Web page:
Seizing the moment

| Updated on January 20, 2018 Published on April 25, 2016

Both infrastructure and ease of doing business need to improve if India’s to retain its current lead in attracting foreign investments

Last week, The Financial Times reported that India had toppled China as the top recipient of greenfield foreign direct investment (FDI) in 2015. That’s a cause for celebration — it reflects that India is considered a viable alternative to a slowing China by foreign investors. For the Narendra Modi government, it is a reason to believe that its efforts over the past two years to position India as a destination for setting up manufacturing plants is beginning to yield results. It also reflects that investors are getting convinced about steps being taken to make India an easier place to do business. Commitments of greenfield FDI into India jumped 174 per cent in 2015 to $63 billion, after climbing 47 per cent to $23 billion in 2014. Also noteworthy is the fact that average commitments per project have grown larger — overall FDI grew from $23 billion in 641 projects in 2014 to $63 billion in 697 projects in 2015. China, in comparison, received $57 billion (789 projects) in 2015, down from $75 billion (932 projects) in 2014. The fall of China from the top position was largely a result of build-up of excess capacity in the country and its economic slowdown, and a move, after years of building global factories, to diversify risks on the part of foreign investors. In contrast, India is seen as an oasis of high growth in a slowing world economy.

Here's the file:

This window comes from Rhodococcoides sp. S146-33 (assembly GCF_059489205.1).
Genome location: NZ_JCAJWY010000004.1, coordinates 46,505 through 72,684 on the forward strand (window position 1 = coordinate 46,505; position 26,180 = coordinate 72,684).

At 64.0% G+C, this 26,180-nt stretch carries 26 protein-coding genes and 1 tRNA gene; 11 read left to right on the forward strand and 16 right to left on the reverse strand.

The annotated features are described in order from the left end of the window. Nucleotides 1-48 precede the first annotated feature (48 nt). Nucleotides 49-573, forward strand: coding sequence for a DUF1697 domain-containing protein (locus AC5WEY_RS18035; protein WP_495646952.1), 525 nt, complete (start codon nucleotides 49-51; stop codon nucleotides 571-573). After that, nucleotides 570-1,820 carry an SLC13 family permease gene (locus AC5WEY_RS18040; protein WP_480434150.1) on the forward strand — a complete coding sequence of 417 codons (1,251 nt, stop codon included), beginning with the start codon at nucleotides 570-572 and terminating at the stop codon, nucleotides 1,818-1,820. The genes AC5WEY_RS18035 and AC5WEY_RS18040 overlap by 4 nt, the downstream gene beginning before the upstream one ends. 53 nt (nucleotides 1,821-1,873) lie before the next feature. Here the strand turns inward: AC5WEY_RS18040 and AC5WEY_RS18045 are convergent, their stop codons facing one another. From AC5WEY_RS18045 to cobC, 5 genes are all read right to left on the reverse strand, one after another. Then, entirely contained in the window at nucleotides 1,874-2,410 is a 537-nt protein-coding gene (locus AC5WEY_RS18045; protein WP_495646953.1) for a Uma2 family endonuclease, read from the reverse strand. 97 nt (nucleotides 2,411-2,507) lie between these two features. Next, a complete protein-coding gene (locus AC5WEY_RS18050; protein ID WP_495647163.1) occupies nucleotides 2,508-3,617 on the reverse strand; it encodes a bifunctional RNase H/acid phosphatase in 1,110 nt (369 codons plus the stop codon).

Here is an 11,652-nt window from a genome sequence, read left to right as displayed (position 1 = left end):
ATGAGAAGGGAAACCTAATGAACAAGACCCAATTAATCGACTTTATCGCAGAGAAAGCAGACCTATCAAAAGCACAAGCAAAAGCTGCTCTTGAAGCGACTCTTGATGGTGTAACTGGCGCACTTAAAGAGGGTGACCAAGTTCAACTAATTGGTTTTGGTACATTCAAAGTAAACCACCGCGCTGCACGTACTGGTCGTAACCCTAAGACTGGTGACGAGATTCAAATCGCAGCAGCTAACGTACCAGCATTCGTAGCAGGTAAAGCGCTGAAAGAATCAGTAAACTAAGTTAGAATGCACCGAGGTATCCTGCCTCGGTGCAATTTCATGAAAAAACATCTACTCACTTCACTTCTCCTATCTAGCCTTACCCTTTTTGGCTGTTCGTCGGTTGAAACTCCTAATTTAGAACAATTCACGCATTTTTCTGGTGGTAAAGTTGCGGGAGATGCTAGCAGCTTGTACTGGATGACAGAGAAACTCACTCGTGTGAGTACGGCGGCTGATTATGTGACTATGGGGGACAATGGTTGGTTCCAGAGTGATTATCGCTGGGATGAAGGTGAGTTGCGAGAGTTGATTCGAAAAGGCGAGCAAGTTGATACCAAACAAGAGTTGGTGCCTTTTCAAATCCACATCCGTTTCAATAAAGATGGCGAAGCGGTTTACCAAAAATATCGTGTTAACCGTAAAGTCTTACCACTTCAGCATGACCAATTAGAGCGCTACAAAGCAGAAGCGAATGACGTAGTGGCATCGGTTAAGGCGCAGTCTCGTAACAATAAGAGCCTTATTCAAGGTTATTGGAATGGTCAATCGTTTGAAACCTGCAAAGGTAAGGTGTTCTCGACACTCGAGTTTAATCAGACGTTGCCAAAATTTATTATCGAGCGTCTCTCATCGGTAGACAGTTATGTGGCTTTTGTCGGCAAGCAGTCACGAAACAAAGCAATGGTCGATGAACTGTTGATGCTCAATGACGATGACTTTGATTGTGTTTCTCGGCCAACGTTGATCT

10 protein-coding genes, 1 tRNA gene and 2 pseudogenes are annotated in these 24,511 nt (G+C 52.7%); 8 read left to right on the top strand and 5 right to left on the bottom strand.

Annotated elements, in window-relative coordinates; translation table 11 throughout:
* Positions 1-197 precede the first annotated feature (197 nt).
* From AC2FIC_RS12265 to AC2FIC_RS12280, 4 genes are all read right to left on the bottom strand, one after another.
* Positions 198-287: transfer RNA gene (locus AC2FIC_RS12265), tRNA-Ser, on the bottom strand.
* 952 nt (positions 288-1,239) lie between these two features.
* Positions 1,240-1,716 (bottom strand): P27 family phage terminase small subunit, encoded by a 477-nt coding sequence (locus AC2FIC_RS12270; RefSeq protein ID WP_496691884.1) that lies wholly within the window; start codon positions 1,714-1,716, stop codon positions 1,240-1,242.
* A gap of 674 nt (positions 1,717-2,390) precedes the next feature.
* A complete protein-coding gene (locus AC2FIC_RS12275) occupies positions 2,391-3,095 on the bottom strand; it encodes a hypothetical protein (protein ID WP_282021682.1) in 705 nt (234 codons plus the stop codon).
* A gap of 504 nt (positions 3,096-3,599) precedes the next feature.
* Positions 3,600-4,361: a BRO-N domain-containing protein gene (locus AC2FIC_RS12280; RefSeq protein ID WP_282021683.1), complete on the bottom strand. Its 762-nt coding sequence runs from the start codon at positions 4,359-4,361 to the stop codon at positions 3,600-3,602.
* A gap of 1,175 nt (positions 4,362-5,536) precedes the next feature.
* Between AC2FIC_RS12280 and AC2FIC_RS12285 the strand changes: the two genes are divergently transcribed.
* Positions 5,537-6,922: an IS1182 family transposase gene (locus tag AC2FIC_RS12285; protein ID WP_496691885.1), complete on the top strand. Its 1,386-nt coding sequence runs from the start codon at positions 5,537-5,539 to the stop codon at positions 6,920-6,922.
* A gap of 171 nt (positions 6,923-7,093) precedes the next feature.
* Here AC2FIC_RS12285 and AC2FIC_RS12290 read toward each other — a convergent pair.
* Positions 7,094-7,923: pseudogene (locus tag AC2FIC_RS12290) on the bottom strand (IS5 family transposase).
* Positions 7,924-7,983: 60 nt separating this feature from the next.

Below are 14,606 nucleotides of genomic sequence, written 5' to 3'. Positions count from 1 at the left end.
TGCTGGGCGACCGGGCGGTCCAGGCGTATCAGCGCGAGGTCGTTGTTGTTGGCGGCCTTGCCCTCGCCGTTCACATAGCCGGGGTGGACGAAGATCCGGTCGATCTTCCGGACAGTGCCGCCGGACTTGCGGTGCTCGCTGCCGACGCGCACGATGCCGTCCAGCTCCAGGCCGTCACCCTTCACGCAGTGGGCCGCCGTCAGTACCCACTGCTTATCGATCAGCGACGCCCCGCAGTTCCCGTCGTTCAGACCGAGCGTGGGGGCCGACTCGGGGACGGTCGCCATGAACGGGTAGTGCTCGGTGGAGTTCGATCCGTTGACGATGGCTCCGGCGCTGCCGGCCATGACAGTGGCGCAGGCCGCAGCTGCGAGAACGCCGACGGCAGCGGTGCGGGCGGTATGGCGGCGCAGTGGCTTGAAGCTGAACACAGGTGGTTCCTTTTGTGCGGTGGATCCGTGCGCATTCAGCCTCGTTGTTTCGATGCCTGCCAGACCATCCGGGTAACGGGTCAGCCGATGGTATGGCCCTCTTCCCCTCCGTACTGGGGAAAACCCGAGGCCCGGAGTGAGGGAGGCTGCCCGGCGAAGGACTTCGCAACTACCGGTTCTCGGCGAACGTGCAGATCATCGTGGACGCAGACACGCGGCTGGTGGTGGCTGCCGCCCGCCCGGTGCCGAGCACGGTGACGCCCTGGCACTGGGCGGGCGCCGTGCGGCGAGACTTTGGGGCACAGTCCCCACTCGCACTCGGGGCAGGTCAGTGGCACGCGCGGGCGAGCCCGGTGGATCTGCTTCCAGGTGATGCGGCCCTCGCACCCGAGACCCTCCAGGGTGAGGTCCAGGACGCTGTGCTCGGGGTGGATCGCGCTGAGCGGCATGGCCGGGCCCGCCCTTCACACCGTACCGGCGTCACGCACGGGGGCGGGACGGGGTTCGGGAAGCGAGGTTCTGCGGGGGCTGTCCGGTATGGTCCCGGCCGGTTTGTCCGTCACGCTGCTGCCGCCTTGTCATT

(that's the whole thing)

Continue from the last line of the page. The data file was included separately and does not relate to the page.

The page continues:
But it is too early to conclude that the NDA government’s Make in India mission has been achieved. That is still a work in progress, needing substantially more investments to be successful. In India’s context, greenfield FDI is a lot more desirable than foreign investment that is attracted by mergers and acquisitions deals because it involves creation of new facilities and new jobs, and helps in raising the level of economic activity in a nation. FDI inflows emanating from M&A deals, in contrast, result in reallocation of resources — and only a portion of that may go into the creation of new assets, plants and jobs. Direct investments in projects are also much more stable and long-term than portfolio investments in financial assets, and help build up the country’s foreign exchange reserves, necessary to keep the exchange rate stable as well as pay for imports.

But in order to attract FDI on a sustained basis — in both greenfield and brownfield projects — India needs to markedly improve the quality of its infrastructure. Without considerably improved connectivity through better roads and highways, railway networks and ports, uninterrupted and affordable power, adequate water and good communication networks — all areas where China is literally a generation ahead — the current surge may dry up if growth revives in China. In a sense, it is a chicken-and-egg situation. The country needs investments in all these areas. Some of that will have to come in the form of FDI, and investments come only when certain basic facilities are in place.

Published on April 25, 2016
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